If you made a large batch of cabbage kimchi from scratch, you should follow the tradition of simmering Korean pork belly to enjoy with. The dish is called “Bossam (보쌈)“, Korean boiled pork. Pork belly is commonly used for this particular dish.
Pork belly is a flavorful cut of pork (because it is fatty part of pork, duh!) and depends on how you cook it, it becomes either leathery or juicy. Here is one method that you can easily make at home to enjoy moist tender pork. And it taste so much better to serve with freshly made kimchi. It is mouthwatering good once you take a bite of it, and you will be hooked on.
There are a couple of method that you can try, either roast in the oven or boil. I have shared oven roasted pork belly recipe about 3 years ago. I guess it took me three years to share another method. Blame my laziness, folks! I must have forgotten about it.
One key to make tender and juicy pork bossam is to boil the pork. You can also get rid of major fat out of the belly by using simmering method which results in tender piece of meat left. However, you have to be mindful of gamy smell and taste that can linger while simmering and it can bother some people. Koreans do not like gamy meat at all. So here is a recipe that can take care of that matter. You will have moist, tender pork belly with clean aftertaste. How cool is that?
You must get nice thick pork bellies. I like to use the one without the skin. If you like the chewiness of pork skin, you can get the one with. You can either get the entire slab of belly to feed a crowd or get a couple of small pieces. Make sure they are at least 1-1/2 inch thickness.
Collect some rice starch water in a pot. Rice starch water is basically first or second rinsed water from the washing rice. If this doesn’t make any sense to you, which I think it is, click on my doenjang jjigae post to get an idea. It is very easy to collect the starch water from washing rice. And you will want some rice to eat with bossam anyway.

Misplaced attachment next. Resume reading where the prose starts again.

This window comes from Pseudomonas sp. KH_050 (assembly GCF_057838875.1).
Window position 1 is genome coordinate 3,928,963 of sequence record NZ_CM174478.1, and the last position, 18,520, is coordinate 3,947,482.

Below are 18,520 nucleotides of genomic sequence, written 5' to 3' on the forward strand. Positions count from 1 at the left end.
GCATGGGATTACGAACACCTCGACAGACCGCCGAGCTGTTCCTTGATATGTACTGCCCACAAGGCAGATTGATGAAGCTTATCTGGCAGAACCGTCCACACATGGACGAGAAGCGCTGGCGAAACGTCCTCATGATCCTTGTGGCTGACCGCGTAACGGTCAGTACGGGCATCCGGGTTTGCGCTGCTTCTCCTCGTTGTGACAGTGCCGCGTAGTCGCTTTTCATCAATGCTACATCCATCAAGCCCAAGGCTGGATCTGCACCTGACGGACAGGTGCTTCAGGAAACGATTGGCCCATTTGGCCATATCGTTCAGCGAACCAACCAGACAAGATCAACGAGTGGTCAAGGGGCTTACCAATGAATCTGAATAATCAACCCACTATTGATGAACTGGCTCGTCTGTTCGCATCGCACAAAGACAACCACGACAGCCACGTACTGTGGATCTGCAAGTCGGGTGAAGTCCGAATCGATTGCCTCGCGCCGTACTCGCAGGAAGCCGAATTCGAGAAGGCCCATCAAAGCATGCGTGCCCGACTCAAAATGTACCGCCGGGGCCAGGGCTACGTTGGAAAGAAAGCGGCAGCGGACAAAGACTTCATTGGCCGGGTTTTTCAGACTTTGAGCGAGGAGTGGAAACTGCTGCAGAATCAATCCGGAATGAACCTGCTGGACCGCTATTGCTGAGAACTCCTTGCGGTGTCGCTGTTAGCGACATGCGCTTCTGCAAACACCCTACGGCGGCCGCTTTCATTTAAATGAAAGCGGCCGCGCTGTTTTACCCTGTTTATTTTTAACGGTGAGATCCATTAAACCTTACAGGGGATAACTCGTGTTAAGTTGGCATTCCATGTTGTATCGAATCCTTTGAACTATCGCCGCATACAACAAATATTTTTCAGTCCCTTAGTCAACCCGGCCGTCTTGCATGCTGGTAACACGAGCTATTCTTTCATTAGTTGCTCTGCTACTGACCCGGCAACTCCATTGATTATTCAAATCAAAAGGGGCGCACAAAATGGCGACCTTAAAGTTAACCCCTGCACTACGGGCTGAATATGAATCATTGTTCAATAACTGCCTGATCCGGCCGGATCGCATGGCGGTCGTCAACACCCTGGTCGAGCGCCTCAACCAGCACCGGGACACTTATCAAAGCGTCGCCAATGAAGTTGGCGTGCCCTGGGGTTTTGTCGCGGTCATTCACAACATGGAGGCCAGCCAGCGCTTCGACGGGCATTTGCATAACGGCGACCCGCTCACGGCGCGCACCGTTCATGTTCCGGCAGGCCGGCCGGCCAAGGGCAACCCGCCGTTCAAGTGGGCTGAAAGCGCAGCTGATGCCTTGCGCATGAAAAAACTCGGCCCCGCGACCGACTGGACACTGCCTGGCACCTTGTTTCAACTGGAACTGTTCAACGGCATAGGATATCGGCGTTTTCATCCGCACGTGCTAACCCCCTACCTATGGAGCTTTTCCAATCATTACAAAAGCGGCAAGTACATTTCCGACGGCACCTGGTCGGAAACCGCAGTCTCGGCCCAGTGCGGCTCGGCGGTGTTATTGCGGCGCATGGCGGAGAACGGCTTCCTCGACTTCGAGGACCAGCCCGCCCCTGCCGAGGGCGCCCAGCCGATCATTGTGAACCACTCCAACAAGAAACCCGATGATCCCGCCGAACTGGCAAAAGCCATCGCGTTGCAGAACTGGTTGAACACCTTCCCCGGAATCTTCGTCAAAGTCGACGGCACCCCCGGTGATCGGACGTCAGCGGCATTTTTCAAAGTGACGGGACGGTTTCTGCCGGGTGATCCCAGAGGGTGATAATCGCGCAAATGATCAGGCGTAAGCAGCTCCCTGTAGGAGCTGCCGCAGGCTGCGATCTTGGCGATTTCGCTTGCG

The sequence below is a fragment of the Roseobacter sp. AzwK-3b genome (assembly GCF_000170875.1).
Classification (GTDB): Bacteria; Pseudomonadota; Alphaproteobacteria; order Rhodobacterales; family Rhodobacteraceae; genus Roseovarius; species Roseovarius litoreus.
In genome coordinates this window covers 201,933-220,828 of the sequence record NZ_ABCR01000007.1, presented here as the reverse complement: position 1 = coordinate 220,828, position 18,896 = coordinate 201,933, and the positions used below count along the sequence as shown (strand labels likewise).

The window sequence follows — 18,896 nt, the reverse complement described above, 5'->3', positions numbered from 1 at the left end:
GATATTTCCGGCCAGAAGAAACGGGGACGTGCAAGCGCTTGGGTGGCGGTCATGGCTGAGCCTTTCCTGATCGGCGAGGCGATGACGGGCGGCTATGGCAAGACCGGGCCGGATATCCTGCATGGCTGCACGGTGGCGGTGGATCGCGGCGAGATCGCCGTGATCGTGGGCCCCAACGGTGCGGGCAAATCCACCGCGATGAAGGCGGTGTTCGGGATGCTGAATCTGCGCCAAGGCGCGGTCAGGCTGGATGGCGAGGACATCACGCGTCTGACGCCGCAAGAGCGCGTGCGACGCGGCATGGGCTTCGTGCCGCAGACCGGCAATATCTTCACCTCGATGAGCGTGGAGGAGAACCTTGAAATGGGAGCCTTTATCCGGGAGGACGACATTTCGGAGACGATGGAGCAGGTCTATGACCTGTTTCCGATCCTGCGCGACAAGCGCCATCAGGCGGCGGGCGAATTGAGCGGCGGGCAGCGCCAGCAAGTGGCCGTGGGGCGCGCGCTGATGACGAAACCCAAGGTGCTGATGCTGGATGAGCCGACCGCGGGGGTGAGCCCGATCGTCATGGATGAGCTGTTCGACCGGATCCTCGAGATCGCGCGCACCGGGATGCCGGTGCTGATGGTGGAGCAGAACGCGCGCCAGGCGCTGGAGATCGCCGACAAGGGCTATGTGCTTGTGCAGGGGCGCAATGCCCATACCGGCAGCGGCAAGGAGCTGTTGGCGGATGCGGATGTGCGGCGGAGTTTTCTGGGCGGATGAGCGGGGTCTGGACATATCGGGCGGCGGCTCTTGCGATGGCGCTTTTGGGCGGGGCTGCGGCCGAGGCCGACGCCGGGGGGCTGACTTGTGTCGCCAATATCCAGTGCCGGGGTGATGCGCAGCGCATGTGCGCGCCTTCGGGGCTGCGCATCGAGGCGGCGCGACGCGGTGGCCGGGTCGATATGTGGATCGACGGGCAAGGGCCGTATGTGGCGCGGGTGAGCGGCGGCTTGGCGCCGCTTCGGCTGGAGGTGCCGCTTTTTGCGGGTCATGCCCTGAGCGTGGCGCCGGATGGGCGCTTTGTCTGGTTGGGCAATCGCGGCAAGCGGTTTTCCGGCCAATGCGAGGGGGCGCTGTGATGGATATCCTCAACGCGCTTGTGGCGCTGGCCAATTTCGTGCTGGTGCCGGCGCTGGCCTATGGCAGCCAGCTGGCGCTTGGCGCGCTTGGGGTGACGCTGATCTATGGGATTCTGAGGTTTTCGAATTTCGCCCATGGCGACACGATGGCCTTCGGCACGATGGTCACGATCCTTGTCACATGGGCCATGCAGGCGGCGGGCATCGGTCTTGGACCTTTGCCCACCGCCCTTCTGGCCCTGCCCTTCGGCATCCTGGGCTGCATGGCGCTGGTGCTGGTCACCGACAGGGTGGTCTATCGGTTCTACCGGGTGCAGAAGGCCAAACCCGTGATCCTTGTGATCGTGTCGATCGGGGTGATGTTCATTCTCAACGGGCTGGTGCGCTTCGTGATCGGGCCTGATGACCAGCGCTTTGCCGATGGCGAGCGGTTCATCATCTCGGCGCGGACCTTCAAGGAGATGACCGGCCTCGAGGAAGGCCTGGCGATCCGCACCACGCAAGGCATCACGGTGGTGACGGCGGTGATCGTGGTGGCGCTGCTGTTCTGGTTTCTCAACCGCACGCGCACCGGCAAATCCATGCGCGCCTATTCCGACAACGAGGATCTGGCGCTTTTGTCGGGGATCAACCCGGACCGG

The starch water is #1 ingredient that can help to eliminate the gamy smell. #2 will be a little bit of doenjang, the Korean soybean paste. The doenjang paste will also give a mild flavor to the meat that is screaming for Korean taste, which I love. #3 will be bay leaves. If you don’t have bay leaves, you can omit them. I also add Korean leaks as well. You can add regular leeks or onion.
Bring the stock to boil first, then add the pork. Turn the heat to low and let it simmer for 45-50 minutes.
Meanwhile make topping sauce by combining Korean soybean paste(doenjang) and chili paste(gochujang), with a little bit of minced garlic.
When the meat are ready, take them out.
Slice into 1/4″ thickness or whatever thickness you desire.
Arrange on a serving platter with fresh kimchi, topping sauce, and variety of lettuce leaves.
Make Korean lettuce wraps with pork belly, kimchi, and topping sauce. This is the very “Bossam”! Bossam literally means wrap thing around to eat.
Does this bossam bring your Korean appetite back to you? I am not a big fan of pork but I can definitely eat this at least once a week. Pretty good!
Hope you can try this and be able to enjoy the juicy Korean pork as much as I did. Cheers!
- 2 strips thick pork belly, about 1-1/2 lb
- 6-7 cups rice starch water
- 1 Korean leek o regular leek
- 1 small onion
- 2 tablespoons Korean soybean paste (doenjang)
- 3 bay leaves
- 1/4 cup white wine
- 2 tablespoon Korean soybean paste
- 2 tablespoon Korean chili paste
- 1 garlic clove, finely minced
- assorted lettuce and perilla leaves
- cabbage kimchi, freshly made kimchi preferred
- freshly cooked rice
- In a soup pot, combine rice starch water, leek, onion, soybean paste, bay leaves, and wine. Bring to boil.
- Add the pork belly and reduce the heat to low. Cover with a lid and simmer for 45-50 minutes.
- Meanwhile make the topping sauce by mixing the pastes and the garlic.
- When the pork is done, slice into desired thickness, about 1/4-inch.
- Serve with assorted lettuce, kimchi, topping sauce, and rice.